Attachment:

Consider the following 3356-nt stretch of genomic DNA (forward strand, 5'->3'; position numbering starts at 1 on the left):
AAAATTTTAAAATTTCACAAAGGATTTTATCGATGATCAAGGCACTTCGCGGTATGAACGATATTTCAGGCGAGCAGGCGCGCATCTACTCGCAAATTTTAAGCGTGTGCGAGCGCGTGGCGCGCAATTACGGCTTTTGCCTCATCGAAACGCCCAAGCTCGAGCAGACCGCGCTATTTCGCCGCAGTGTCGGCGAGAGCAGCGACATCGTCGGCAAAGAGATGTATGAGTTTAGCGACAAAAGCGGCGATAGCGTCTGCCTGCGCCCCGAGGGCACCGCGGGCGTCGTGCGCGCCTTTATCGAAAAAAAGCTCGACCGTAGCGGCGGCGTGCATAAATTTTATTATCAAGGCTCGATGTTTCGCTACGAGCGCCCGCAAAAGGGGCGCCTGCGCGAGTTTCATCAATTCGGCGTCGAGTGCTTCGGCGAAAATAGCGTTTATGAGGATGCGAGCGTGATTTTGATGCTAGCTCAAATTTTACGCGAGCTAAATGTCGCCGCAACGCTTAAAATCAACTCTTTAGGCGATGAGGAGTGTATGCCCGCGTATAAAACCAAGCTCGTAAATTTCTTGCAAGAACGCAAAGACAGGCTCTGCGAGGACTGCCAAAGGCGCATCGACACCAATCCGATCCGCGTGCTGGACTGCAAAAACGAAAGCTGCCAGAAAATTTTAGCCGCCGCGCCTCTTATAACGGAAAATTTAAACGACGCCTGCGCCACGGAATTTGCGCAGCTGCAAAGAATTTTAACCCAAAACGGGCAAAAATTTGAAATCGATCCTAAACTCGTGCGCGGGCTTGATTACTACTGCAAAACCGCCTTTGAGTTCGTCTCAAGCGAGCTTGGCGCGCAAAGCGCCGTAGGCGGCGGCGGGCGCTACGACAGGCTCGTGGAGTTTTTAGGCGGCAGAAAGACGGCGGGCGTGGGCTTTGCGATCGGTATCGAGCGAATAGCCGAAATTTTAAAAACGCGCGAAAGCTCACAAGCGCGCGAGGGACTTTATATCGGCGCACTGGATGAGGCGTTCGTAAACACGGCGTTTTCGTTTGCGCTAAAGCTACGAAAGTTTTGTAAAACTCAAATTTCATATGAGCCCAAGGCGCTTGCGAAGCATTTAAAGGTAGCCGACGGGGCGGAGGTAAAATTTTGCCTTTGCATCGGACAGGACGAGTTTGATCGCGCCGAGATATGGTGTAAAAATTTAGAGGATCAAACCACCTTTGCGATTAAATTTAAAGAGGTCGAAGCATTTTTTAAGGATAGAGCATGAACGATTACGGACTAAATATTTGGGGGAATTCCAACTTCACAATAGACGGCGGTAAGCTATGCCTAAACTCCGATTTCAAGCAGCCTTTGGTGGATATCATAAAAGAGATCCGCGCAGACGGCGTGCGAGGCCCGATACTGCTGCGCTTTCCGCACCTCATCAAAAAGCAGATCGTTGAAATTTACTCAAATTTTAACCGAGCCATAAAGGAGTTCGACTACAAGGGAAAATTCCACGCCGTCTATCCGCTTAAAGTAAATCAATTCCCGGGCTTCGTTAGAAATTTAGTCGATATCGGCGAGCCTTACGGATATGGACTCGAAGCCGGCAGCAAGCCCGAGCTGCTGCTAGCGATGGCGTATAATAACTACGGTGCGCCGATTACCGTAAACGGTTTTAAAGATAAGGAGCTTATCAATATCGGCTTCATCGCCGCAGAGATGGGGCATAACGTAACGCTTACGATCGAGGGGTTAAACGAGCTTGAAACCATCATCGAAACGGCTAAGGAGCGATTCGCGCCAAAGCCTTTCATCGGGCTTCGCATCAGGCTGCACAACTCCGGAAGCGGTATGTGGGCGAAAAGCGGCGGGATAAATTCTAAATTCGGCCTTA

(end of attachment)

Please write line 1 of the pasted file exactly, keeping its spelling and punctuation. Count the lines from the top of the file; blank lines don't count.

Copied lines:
Consider the following 3356-nt stretch of genomic DNA (forward strand, 5'->3'; position numbering starts at 1 on the left):